Coordinating Child Custody During the Holidays

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Coordinating Child Custody During the Holidays

While the holidays are typically a joyous time of family gatherings and giving thanks, this time of year can be a considerable struggle for families of divorce. In addition to being a reminder of relationships that once were, many parents can often encounter conflict regarding how they will share custody of their children during the holiday season. Fortunately, with the right mindset and spirit of collaboration, coordinating holiday custody and visitation schedules can be accomplished with minimal stress.

To avoid conflict this holiday season, consider the following tips:

  • Determine your priorities: Take some time to reflect critically and determine which holidays and dates are most important to you. For example, you may have a greater attachment to Christmas than New Year’s, while your co-parent may instead favor Thanksgiving. Talk this over with your co-parent and be willing to negotiate a compromise. If both of you prioritize the same days, you may want to consider trading off years or, if you live close enough, share the day.
  • Start early: The earlier you start planning, the more time you will have to identify potential areas of conflict and sort them out. Between shopping for gifts and coordinating travel plans, things can become twice as stressful as the actual date approaches. Likewise, since your child will probably be excited about the season, they will want to know where they will be spending the holidays and with whom. Planning early will allow you to focus your energy on creating a memorable holiday for your children rather than battling with your ex.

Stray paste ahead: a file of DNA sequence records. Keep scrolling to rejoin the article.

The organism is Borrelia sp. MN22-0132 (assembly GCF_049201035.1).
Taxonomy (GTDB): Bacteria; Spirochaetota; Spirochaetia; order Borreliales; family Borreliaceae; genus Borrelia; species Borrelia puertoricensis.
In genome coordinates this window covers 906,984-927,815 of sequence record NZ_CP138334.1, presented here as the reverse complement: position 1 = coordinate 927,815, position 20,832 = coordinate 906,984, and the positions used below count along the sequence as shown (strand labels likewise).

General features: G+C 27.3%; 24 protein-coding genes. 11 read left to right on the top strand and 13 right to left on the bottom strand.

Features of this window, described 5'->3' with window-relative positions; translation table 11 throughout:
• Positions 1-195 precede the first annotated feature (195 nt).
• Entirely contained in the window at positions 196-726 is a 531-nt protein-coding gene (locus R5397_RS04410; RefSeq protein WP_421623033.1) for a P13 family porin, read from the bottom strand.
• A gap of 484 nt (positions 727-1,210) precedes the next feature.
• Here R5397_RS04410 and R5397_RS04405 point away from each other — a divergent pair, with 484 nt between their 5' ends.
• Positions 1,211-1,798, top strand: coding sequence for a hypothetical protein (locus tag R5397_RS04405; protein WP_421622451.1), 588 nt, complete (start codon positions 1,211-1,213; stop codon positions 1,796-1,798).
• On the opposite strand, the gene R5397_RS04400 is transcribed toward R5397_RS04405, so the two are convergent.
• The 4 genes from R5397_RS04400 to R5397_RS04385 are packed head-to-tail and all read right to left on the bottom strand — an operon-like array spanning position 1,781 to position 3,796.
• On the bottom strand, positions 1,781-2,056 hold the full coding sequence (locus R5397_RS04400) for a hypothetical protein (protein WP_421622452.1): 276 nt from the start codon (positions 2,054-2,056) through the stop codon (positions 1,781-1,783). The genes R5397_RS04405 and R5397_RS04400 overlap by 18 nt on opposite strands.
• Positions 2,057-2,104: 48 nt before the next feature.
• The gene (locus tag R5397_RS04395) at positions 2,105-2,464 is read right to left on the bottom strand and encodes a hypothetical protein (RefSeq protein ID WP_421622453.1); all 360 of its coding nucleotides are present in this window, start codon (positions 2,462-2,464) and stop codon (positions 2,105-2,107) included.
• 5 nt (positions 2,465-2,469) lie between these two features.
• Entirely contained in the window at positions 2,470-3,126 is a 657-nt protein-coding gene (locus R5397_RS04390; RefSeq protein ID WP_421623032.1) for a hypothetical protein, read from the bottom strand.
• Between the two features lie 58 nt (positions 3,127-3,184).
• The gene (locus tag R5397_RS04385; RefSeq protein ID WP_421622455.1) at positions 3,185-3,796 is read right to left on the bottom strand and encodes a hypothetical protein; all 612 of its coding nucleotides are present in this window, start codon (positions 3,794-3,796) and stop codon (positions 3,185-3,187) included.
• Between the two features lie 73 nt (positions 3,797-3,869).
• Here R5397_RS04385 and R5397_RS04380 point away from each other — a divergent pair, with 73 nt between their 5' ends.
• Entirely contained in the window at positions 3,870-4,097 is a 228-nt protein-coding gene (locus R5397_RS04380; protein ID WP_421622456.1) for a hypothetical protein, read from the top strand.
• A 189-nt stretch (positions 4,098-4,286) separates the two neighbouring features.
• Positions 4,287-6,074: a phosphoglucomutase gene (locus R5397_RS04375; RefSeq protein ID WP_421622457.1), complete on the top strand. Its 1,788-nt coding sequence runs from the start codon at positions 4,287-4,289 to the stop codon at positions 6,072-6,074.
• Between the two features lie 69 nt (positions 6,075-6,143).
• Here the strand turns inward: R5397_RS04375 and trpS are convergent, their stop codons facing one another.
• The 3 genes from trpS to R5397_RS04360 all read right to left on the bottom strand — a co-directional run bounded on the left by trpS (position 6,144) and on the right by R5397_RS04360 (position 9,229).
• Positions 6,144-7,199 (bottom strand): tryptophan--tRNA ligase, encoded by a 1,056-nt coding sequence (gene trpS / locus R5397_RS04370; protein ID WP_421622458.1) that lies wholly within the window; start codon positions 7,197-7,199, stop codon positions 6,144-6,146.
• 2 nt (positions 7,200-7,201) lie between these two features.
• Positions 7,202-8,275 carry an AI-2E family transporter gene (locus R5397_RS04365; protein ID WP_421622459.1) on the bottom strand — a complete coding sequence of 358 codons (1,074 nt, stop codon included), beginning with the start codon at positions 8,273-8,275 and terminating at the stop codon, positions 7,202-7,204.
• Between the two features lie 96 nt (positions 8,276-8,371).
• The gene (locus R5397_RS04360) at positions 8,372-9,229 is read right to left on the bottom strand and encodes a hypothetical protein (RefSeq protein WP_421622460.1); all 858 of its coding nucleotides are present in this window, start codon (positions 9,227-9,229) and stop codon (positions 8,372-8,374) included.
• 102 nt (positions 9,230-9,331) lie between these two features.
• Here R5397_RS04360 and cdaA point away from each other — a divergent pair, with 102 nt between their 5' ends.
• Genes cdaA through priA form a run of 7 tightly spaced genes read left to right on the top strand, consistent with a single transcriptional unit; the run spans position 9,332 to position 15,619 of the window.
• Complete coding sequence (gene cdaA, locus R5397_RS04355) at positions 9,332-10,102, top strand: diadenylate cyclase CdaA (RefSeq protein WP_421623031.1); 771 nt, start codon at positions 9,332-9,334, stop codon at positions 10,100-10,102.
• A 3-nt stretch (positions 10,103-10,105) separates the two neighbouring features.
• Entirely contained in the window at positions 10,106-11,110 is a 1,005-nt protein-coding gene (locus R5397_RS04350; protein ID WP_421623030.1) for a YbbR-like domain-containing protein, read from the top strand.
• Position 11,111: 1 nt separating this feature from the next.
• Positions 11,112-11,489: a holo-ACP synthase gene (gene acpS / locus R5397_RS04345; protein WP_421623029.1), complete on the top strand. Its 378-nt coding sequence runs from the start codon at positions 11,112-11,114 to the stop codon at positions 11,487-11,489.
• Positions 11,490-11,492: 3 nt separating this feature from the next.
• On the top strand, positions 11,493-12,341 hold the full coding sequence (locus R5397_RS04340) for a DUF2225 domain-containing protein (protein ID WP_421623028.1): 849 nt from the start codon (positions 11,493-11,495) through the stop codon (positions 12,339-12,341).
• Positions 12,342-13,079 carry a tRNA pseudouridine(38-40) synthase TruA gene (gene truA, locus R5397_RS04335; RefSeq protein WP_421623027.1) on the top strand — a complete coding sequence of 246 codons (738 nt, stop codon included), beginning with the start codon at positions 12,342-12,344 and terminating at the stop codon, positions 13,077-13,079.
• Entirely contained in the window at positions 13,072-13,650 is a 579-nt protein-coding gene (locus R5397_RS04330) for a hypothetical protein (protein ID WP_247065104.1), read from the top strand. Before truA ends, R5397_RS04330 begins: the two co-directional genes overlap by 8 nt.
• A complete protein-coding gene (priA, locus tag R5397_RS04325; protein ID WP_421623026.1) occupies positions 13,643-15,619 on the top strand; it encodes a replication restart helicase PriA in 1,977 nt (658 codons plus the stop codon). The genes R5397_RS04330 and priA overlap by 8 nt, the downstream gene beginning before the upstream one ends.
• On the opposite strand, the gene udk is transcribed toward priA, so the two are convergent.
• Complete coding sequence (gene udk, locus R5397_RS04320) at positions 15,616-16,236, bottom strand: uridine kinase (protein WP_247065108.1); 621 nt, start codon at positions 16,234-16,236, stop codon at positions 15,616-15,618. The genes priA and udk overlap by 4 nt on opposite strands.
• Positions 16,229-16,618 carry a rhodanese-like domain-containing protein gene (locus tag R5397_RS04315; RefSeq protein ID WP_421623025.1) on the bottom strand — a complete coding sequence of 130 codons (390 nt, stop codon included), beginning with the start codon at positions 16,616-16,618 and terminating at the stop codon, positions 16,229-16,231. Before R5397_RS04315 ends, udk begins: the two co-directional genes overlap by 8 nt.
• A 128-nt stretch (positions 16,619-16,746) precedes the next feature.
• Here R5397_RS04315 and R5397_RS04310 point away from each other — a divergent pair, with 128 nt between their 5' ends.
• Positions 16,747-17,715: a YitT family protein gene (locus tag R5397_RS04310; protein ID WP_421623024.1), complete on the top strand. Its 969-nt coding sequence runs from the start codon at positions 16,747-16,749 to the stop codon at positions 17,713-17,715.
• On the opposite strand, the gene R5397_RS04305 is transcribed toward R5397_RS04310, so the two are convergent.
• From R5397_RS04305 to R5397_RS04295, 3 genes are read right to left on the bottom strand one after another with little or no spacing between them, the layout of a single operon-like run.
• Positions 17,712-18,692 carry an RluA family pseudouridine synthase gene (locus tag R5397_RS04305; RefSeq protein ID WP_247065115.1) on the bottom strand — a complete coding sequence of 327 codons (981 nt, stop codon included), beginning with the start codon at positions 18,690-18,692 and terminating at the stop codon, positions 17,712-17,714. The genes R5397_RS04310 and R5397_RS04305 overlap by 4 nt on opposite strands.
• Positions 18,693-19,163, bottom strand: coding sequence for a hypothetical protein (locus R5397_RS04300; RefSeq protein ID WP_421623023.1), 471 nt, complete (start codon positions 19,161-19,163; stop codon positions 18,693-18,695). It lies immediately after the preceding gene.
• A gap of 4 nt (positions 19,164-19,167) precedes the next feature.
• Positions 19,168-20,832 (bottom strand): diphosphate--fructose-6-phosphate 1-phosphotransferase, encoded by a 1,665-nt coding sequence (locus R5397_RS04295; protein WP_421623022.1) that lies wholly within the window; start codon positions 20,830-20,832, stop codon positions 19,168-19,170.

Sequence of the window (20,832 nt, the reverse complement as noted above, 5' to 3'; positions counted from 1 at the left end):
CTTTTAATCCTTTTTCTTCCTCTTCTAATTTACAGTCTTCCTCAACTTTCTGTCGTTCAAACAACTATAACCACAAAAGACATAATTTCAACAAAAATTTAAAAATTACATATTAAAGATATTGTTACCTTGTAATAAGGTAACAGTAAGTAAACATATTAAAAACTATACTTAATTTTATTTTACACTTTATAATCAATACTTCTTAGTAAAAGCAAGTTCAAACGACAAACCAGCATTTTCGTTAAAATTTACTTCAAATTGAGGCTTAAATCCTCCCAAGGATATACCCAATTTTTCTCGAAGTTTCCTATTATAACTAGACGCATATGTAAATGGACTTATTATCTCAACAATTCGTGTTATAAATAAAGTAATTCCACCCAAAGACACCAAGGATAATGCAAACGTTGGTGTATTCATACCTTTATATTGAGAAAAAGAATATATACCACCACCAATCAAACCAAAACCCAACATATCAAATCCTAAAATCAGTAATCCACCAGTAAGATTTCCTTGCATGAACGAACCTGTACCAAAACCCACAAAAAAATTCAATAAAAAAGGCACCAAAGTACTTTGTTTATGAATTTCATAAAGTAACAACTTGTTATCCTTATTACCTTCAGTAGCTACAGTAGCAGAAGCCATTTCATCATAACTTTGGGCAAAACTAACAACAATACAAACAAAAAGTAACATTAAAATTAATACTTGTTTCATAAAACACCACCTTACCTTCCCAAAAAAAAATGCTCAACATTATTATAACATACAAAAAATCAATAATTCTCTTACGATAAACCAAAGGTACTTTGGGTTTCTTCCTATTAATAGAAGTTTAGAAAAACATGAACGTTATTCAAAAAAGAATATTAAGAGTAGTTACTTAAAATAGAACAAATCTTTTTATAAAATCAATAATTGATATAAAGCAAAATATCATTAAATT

• Write it down: While the initial stages of negotiation may be accomplished verbally or via emails, once you have made an agreement, it is important you memorialize it in written form and have it signed by both you and your co-parent. This will not only ensure that both you and your ex understand your agreement, but it will also serve as important evidence in your favor in the event that they should fail to adhere to its terms.

Unfortunately, not all conflicts can be prevented. If your conflict with your co-parent raises legal questions, contact the Katy family law attorneys at Adams Law Firm today. Having been helping clients throughout Texas sort through complex child custody and family law disputes since 1977, our AV® Rated team of professionals can help you understand your legal options and guide you towards the smoothest resolution possible for your situation.

We want to hear your story. Call (281) 391-9237 or contact us online today to get started.


January a Busy Month for Divorce

January has become a surprisingly popular month for divorce filings. According to the American Academy of Matrimonial Lawyers, January is one of the busiest times for family law firms, with divorce filings increasing in January and peaking in March. Online dating profiles also tend to increase in January as well. Sites like eHarmony reported a 21% increase in mobile registrations in the beginning of January. So what accounts for this phenomenon? Our blog takes a look at some important factors that influence a couple’s decision to divorce in January.